There is so much to see in London that it can feel like you have to charge from one sight to another to get it all in.  That is an exhausting way to spend a day, so slow down and take plenty of breaks.  After elbowing our way along Oxford Street, Jim & I bought a picnic lunch and sat for a couple of hours under a tree in Hyde Park.  We rested our weary limbs and recharged our batteries to head out again for an afternoon sightseeing.  We wanted to do the Natural History Museum and The British Library (completely ignoring my own advice about geographical locations!).  In the end, because of our break we didn’t have time to do both, but if we had abandoned the break to have time for both sights, we would have ended up hot, stressed and crabby with each other.  Instead, we had a lovely long walk in the sunshine through Hyde Park and into South Kensington (getting a little lost on the way!) and much preferred our afternoon as a result.  Even if you have to sacrifice something from your original plans, still take the break – you will enjoy what you are doing so much more if you are well rested and relaxed.  We did make it to The British Library on the return from Belgium – we were there for opening time and got to enjoy it without the crowds.

4. Visit “off the beaten path” sights

This is an obvious one.  Lesser well known sights will have less tourists and you can feel like you have discovered your own little piece of London.  I’m no London expert so I’m sure there is a lot that I miss every time I visit the capital.  However, Jim & I did go off the beaten path when we visited Postman’s Park.


We walked there from Liverpool Street Station, right through the heart of London’s business district.  There was not another tourist in sight – the streets were filled with Londoner’s in suits and ties on their way to work.  Postman’s Park is very well hidden and took us a little while to find.  As a park, it is quite pleasant but but the real reason for our visit was to see the wall dedicated to people who had lost their lives in saving others.  The wall is covered in beautiful blue and white tiled plaques which are mainly Victorian, and tell the stories of those who died.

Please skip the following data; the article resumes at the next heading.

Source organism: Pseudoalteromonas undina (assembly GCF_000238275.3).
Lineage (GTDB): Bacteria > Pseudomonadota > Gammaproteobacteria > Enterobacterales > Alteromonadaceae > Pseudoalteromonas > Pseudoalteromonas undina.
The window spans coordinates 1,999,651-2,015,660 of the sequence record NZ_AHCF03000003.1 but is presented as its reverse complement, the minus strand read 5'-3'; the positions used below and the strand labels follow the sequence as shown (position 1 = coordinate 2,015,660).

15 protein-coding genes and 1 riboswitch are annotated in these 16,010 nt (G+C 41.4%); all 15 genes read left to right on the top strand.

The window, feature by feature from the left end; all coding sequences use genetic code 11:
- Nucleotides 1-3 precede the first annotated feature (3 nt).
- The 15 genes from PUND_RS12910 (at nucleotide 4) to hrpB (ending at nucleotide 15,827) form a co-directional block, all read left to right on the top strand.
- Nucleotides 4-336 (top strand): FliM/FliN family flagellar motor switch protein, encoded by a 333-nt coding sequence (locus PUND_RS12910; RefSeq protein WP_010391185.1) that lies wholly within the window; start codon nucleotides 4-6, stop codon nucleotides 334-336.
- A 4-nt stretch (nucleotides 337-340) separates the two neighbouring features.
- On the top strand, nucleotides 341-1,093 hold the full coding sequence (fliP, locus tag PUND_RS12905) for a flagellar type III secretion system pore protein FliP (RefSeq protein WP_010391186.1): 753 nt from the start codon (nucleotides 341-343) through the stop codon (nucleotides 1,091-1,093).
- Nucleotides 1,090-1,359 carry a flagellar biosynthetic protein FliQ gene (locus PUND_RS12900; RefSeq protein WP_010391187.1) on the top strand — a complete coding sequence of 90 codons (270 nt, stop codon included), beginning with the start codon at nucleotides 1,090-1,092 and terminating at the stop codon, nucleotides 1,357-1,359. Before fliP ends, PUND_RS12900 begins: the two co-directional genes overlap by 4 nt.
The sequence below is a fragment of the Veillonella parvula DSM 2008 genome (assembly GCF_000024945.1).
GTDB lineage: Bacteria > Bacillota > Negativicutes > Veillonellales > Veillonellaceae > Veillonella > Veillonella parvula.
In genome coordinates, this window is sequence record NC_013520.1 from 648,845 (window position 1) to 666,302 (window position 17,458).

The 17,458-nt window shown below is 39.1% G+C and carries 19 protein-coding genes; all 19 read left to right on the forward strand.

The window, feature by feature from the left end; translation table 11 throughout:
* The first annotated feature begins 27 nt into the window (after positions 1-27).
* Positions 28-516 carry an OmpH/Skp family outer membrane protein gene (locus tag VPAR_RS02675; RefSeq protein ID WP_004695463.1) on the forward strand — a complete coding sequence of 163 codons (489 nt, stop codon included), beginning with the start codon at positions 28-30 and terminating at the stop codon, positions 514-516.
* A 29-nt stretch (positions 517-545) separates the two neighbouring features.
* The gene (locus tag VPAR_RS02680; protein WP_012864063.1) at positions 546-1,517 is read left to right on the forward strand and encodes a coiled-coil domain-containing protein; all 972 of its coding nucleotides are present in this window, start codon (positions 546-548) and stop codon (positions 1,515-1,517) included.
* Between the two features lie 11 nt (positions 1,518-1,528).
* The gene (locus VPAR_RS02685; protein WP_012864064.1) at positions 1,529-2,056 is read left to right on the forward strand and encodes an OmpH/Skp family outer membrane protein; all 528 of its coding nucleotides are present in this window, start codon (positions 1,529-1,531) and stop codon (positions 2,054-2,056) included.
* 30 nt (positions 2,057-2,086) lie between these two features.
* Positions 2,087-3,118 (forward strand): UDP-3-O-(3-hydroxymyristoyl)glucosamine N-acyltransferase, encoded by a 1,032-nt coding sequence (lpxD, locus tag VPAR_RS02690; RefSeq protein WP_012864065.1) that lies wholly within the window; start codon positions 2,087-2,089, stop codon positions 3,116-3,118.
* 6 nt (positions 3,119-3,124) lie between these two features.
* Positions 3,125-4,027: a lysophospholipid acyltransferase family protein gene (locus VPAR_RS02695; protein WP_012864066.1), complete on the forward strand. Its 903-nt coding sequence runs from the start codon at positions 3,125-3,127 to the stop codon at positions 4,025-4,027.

We stood and read them all.  We loved the archaic Victorian writing, and the beautiful illustrations.

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Best of all, we were the only people in the park looking at this wall.  The few other people who were in the park were all hurrying through or walking their dogs and did not even cast a glance in our direction.  Postman’s Park is less than a 10 minute walk from St Paul’s cathedral and can easily be combined with a visit to St Paul’s.

That was our hidden gem.  London is teeming with many more.  Check out Vicky flip flop’s street art tour here, or tips from London Unveiled here.

5. See what is important to you

There is no such thing as a “must see”.  All that matters is what you want to see and what interests you.  If you are not interested in Buckingham Palace or Westminster Abbey or Trafalgar Square or the Houses of Parliament, then don’t go.  It is your holiday.  You are using your own well earned time off from work and spending your own hard earned cash.  So set your own agenda.  London is guaranteed to have something that will interest you, but that doesn’t have to be the same as what interests everyone else.   Spend your time wisely and make sure you have the trip you want to have and not just the one that the guidebook recommends.

I definitely plan to visit London again in the future.  I probably would think twice about visiting again during August, as I did prefer my previous off-season visits when it is a little less chaotic.  I’m glad that we decided to take the day in London before going to Belgium though – crowds and chaos are just part of the London experience.


One response to “Visiting London during August – my travel tips

  1. Postmans Park is an excellent find. I have dicovered some new parts of London through my tightfistedness on many occasions. If you walk from Victoria Coach Station to Earls Court you get out of zone 1 on the tube and save a bit of cash if you are heading up to Heathrow. I old-fashionedly printed out a route from Yes my smart phone just does calls and texts and cost me £4.99 and it works! The other almost free good thing to do is to get on a boris bike.